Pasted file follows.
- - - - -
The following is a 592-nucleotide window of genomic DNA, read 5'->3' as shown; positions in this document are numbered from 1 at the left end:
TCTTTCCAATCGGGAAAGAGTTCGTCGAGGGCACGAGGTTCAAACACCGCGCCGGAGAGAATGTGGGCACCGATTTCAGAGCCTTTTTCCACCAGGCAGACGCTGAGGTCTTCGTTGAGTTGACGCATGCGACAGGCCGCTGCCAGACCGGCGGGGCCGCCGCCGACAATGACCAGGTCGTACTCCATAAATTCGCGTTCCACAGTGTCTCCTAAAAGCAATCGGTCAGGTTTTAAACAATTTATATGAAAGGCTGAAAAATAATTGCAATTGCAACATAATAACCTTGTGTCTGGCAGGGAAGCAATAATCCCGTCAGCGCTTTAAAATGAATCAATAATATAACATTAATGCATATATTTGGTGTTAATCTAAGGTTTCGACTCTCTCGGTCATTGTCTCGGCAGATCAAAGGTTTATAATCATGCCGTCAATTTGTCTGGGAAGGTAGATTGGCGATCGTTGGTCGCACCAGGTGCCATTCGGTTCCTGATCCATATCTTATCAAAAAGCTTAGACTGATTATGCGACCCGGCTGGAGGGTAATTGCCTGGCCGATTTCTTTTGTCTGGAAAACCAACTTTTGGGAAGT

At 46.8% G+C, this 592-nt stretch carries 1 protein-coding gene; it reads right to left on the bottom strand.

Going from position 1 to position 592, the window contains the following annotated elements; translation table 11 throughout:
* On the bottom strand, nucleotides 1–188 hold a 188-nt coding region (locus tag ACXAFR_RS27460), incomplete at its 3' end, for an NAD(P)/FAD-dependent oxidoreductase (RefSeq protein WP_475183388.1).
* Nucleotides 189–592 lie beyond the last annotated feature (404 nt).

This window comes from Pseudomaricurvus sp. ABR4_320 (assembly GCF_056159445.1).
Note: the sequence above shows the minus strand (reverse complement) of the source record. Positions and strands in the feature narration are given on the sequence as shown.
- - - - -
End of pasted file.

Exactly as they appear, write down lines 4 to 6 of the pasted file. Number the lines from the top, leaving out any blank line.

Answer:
Going from position 1 to position 592, the window contains the following annotated elements; translation table 11 throughout:
* On the bottom strand, nucleotides 1–188 hold a 188-nt coding region (locus tag ACXAFR_RS27460), incomplete at its 3' end, for an NAD(P)/FAD-dependent oxidoreductase (RefSeq protein WP_475183388.1).
* Nucleotides 189–592 lie beyond the last annotated feature (404 nt).